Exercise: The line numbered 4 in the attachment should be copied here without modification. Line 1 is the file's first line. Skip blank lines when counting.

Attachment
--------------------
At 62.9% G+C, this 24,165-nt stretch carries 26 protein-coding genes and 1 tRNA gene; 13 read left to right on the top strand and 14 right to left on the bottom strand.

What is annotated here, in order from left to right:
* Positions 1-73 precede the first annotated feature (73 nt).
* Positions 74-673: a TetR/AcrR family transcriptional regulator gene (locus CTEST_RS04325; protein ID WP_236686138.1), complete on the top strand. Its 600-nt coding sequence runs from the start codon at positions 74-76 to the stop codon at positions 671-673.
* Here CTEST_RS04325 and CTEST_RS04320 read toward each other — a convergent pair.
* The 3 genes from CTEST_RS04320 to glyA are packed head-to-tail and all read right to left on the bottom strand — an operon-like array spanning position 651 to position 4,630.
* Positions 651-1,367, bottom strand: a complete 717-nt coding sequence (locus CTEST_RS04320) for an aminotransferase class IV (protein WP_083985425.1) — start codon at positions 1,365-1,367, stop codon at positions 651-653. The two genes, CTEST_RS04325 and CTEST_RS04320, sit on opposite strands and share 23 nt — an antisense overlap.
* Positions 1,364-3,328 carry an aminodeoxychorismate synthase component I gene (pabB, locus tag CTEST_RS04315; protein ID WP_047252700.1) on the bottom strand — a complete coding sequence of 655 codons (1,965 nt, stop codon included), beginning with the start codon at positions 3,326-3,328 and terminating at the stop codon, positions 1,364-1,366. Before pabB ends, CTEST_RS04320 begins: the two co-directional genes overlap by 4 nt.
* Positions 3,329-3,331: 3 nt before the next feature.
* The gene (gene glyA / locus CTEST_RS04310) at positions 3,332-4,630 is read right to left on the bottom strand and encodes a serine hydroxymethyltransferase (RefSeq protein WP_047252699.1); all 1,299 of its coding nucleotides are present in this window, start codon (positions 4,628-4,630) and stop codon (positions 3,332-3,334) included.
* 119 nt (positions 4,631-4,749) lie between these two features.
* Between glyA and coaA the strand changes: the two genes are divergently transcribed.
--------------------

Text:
* Positions 74-673: a TetR/AcrR family transcriptional regulator gene (locus CTEST_RS04325; protein ID WP_236686138.1), complete on the top strand. Its 600-nt coding sequence runs from the start codon at positions 74-76 to the stop codon at positions 671-673.